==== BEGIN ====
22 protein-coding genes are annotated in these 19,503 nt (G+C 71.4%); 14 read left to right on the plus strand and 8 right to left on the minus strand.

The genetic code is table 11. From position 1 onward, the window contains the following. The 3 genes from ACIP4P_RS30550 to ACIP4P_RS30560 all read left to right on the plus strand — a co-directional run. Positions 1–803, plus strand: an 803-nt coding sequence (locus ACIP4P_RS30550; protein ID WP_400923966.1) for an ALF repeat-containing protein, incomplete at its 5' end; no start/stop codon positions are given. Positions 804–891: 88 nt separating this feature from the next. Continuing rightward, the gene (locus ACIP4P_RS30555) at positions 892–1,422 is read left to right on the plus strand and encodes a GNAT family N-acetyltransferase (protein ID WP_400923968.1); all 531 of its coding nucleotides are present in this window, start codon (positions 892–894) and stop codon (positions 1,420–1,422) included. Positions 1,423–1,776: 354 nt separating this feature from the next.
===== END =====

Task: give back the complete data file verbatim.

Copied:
22 protein-coding genes are annotated in these 19,503 nt (G+C 71.4%); 14 read left to right on the plus strand and 8 right to left on the minus strand.

The genetic code is table 11. From position 1 onward, the window contains the following. The 3 genes from ACIP4P_RS30550 to ACIP4P_RS30560 all read left to right on the plus strand — a co-directional run. Positions 1–803, plus strand: an 803-nt coding sequence (locus ACIP4P_RS30550; protein ID WP_400923966.1) for an ALF repeat-containing protein, incomplete at its 5' end; no start/stop codon positions are given. Positions 804–891: 88 nt separating this feature from the next. Continuing rightward, the gene (locus ACIP4P_RS30555) at positions 892–1,422 is read left to right on the plus strand and encodes a GNAT family N-acetyltransferase (protein ID WP_400923968.1); all 531 of its coding nucleotides are present in this window, start codon (positions 892–894) and stop codon (positions 1,420–1,422) included. Positions 1,423–1,776: 354 nt separating this feature from the next.